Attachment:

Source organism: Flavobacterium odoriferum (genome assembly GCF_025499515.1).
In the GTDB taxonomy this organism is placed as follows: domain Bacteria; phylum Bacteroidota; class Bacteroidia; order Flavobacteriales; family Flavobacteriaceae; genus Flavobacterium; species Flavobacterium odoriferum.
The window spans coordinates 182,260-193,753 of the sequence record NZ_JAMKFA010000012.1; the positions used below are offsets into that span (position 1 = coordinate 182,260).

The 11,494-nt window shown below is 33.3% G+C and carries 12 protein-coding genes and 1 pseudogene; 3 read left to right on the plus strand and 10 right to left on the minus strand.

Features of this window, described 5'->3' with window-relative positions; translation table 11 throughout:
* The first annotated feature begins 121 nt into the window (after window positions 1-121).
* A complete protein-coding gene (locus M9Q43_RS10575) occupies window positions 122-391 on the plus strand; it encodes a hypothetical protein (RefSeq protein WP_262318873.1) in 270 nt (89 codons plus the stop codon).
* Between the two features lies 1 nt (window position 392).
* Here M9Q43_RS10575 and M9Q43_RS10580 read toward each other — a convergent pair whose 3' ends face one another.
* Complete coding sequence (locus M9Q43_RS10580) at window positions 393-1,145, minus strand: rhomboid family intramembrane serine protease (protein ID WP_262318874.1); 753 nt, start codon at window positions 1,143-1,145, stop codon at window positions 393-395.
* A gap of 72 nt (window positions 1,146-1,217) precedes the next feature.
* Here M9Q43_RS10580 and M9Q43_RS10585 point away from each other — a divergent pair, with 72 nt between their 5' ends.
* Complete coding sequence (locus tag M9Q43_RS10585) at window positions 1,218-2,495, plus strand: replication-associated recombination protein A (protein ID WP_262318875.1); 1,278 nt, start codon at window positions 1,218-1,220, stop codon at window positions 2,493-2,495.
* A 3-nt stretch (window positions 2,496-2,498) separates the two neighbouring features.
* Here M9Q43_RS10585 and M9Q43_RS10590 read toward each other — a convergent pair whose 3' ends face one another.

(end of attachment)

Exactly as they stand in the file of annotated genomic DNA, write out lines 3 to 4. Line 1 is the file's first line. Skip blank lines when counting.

The window spans coordinates 182,260-193,753 of the sequence record NZ_JAMKFA010000012.1; the positions used below are offsets into that span (position 1 = coordinate 182,260).

The 11,494-nt window shown below is 33.3% G+C and carries 12 protein-coding genes and 1 pseudogene; 3 read left to right on the plus strand and 10 right to left on the minus strand.